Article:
By Zachary Blackwell

Elm Staff Writer

Common Core, a set of educational standards in mathematics and English-language arts for students from kindergarten to grade 12, may be eliminated in Florida as a result of an executive order announced by its new governor, Ron DeSantis.

Saying that the state should do away with “the vestiges of Common Core,” DeSantis wants the entire Common Core curriculum to be replaced.

“We stuck with Common Core then we re-branded it…it’s all the same. It all needs to be looked at, it all needs to be scrutinized,” DeSantis has said. DeSantis has also asked Florida’s education commissioner, Richard Corcoran, “to spend a year creating new state curriculum standards, which would then be presented to the Legislature for the 2020 session,” according to the Tampa Bay Times.

This has not been the first time that Florida has decided to make changes to the Common Core curriculum. The state initially adopted Common Core in 2010, but altered and renamed those standards in 2014, when they became known as “Florida Standards.”

Not everyone in the state has been happy with Common Core’s implementation in Florida’s public schools. The opponents of Common Core have disliked what they see as “the federal government’s illegal intrusion into public education, a push toward even more high-stakes testing and a move toward developmentally inappropriate lessons, among other problems,” according to the Orlando Sentinel.

The potential replacement of Common Core standards is risky, not only because of the benefits/downsides for students, educators, and parents, but also because of the monetary costs. As reported by the Orlando Sentinel, “the federal government encouraged states to adopt the standards with its Race to the Top grant, a program that awarded Florida $700 million in federal money.” It should be noted that if Florida abandons Common Core, it must pay for new standardized tests for its curriculum, and it would also have to spend precious time and resources developing these new standards.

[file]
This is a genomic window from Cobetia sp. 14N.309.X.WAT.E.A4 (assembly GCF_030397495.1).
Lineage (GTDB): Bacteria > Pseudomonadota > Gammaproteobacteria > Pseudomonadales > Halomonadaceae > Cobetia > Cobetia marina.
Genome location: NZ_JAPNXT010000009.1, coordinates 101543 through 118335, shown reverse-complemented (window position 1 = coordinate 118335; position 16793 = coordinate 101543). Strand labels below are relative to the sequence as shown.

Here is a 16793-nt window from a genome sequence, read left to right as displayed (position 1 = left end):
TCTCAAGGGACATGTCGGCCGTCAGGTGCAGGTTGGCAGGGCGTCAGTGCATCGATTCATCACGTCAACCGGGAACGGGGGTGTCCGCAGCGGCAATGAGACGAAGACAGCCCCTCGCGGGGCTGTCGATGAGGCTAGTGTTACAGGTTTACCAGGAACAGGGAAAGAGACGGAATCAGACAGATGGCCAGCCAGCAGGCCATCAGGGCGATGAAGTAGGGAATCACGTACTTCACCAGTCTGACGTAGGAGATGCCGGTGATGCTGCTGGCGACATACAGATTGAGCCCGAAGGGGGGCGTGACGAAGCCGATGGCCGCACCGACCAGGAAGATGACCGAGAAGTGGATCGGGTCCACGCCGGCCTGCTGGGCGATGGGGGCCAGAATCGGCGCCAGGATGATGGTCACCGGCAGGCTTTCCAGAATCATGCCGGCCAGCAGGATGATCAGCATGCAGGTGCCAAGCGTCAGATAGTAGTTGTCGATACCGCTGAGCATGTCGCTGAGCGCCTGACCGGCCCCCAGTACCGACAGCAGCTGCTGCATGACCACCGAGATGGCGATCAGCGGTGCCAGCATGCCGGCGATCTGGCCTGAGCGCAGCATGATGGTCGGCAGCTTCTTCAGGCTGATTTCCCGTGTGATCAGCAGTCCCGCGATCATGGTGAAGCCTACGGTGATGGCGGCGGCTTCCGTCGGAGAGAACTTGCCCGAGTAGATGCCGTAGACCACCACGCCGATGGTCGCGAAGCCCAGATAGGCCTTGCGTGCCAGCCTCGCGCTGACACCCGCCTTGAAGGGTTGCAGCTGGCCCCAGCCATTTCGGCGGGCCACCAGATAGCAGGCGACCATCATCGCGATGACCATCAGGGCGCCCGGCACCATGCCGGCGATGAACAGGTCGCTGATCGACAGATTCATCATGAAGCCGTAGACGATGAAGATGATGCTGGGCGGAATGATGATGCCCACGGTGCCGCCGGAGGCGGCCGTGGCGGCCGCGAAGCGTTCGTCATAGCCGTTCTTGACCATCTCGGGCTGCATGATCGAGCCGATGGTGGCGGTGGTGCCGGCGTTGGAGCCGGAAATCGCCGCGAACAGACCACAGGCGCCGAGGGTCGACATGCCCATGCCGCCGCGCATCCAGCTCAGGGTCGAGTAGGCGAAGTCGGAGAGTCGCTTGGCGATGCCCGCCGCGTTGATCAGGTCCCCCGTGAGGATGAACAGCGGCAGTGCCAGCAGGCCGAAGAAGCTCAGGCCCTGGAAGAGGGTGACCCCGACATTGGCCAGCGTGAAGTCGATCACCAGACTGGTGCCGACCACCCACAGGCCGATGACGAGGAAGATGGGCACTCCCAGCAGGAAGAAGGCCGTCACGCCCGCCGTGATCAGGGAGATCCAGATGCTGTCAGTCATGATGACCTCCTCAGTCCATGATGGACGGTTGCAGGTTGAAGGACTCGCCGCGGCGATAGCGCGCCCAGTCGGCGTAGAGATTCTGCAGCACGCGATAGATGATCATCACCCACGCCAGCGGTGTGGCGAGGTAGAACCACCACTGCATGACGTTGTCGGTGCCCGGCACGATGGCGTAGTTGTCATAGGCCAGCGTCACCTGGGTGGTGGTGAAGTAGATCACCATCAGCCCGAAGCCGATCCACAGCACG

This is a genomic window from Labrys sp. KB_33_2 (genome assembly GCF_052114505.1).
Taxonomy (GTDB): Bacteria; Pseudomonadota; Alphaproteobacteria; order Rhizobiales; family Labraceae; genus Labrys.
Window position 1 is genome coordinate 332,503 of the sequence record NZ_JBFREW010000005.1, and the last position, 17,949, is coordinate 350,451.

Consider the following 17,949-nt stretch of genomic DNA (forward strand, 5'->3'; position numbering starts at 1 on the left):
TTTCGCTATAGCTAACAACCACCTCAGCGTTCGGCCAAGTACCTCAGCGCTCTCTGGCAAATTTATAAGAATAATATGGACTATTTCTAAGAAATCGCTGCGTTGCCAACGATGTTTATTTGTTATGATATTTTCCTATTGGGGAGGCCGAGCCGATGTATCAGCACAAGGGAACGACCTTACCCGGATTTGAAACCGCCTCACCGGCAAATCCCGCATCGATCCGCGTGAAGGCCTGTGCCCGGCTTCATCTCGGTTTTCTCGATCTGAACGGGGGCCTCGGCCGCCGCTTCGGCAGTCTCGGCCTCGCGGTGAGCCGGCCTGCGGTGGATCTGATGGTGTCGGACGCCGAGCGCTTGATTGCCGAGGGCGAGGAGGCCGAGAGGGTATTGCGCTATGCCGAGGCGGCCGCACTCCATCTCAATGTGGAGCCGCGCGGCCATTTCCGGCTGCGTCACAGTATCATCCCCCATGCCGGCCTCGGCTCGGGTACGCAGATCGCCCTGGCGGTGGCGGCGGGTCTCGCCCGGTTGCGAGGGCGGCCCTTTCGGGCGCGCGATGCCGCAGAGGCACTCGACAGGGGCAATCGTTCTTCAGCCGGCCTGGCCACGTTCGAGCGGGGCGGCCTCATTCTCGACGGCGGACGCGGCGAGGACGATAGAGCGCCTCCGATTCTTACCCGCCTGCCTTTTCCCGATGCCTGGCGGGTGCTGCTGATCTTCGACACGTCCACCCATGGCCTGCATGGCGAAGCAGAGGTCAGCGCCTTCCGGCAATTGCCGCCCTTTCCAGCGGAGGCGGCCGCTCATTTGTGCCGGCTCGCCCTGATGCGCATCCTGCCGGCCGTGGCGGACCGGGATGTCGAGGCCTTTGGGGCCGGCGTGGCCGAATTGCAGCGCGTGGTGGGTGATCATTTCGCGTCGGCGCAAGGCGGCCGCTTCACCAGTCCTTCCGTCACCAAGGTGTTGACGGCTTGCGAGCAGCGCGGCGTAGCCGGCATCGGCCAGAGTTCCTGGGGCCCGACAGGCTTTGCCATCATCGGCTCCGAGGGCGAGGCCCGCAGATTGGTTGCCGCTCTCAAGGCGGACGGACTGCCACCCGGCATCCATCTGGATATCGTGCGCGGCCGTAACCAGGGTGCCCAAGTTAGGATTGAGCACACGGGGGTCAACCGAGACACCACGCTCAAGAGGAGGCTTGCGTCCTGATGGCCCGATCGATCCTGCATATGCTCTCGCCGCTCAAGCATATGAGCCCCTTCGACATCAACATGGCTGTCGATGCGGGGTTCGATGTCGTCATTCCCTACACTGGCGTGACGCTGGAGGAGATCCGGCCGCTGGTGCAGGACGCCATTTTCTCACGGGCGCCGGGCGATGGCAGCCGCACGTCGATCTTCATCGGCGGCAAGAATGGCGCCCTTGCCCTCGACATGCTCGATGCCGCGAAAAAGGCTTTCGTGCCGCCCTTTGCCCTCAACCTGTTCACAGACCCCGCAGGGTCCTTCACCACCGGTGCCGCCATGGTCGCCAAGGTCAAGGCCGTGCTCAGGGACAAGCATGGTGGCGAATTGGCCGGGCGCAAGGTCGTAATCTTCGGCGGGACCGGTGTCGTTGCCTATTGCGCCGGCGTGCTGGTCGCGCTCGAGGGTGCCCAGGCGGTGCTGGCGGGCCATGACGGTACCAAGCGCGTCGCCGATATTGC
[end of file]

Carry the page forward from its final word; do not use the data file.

Common Core has been a controversial program nationwide since it was introduced. Although the curriculum has been designed to help students prepare for college and their careers, it has also been criticized because of how tied it is to standardized tests. It is the prioritization of standardized test scores over learning in the classroom that concerns me.

Common Core is well-intentioned, but it doesn’t focus enough on giving students knowledge, as opposed to shaping information that students must learn around tests. Tests are important, but they shouldn’t be the main incentive for students to learn, or for teachers and parents to instruct.

Florida has a difficult situation to address. There are good reasons to keep Common Core around. The federal grant from implementing Common Core has provided money that has gone toward improving public school systems.

Ultimately, however, Common Core is an inflexible system that tries to apply a one-size-fits-all approach to education, when the needs of every individual school, teacher, or student aren’t all the same. Even if Florida does not decide to remove Common Core outright, it’s encouraging that the education system is being put under a magnifying lens, so that needed improvements and how to best implement them are considered by a wide audience of people.

The Elm

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